Miss Buncle is a pretty average, middle age woman living in an English country village. One day, she decides to write a novel about Silverstream, the village she lives in. The books is published, and instantly becomes a bestseller—with adverse effects in Silverstream, for its inhabitants are furious that someone has dared to write about—caricature—their lives.
This is an extremely funny book, poking fun at the provincialism of the average English country village in the 1930s. The characters are a howl: Mrs. Featherstone Hogg, who of all the inhabitants of the village is the most enraged; Mr. Hathaway the vicar; Mrs. Greensleeves, the widow who only chases after the vicar because she thinks he has money; Miss King and Miss Pretty; Colonel Weatherhead, the town’s confirmed bachelor; and others, including Doctor Walker and his wife, and Sally Carter, who seem to be the only people not offended by Disturber of the Peace (sounds like the title of a mystery, but no matter). Miss Buncle’s descriptions of her characters are somewhat cruel, but truthful nonetheless. This novel is hysterically funny as well—I had stitches in my side by the time I got to the description of the film that Mr. Abbott and Miss Buncle go to see.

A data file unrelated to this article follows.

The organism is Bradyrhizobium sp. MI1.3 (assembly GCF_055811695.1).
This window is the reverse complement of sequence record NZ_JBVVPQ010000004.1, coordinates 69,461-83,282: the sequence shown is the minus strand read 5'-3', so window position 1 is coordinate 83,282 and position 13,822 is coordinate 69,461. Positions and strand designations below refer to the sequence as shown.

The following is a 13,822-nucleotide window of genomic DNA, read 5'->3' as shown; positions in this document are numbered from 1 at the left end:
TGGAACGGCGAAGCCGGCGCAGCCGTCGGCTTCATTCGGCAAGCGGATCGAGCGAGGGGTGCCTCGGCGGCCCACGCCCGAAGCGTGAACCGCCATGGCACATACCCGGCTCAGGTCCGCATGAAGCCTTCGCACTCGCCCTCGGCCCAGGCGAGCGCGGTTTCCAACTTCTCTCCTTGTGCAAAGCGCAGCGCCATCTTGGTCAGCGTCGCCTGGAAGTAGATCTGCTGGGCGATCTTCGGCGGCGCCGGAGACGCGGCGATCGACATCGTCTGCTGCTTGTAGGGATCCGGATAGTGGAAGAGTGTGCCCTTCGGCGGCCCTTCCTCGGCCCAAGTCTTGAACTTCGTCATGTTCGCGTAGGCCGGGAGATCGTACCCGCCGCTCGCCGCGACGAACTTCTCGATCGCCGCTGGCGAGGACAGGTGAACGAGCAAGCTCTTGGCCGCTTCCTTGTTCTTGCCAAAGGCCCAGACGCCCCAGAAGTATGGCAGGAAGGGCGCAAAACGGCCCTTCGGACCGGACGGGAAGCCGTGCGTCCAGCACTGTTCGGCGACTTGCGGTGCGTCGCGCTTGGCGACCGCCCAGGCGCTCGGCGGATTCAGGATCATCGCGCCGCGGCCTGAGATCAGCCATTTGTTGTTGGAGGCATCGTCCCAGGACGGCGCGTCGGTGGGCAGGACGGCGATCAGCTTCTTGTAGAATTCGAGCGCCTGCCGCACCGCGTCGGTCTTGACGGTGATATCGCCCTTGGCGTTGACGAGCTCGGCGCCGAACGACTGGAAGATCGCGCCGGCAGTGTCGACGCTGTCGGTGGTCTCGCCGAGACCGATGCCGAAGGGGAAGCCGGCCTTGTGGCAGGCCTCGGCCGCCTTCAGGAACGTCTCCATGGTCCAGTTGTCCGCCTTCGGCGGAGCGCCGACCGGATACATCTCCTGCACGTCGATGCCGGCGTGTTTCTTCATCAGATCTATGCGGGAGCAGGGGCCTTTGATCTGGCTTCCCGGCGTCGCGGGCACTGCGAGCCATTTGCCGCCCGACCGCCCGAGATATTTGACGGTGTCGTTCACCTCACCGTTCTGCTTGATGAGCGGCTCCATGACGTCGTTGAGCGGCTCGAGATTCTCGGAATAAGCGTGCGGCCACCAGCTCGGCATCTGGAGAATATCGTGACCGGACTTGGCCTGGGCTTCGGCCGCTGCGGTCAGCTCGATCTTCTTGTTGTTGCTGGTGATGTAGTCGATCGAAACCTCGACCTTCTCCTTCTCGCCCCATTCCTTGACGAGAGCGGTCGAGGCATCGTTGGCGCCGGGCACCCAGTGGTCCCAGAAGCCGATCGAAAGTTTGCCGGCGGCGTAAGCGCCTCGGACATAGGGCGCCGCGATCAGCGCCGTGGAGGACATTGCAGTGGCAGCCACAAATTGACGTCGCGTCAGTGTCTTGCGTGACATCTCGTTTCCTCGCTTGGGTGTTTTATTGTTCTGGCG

It’s claimed over and over again that Miss Buncle is a simple creature; but maybe she really does know what she’s doing all along? I think she’s a lot smarter than a lot of people, including Miss Buncle herself, give her credit for. As events unfold, and life imitates art, so to speak, it becomes clear that truth really is stranger than fiction.
This is Persephone #81 (endpaper below)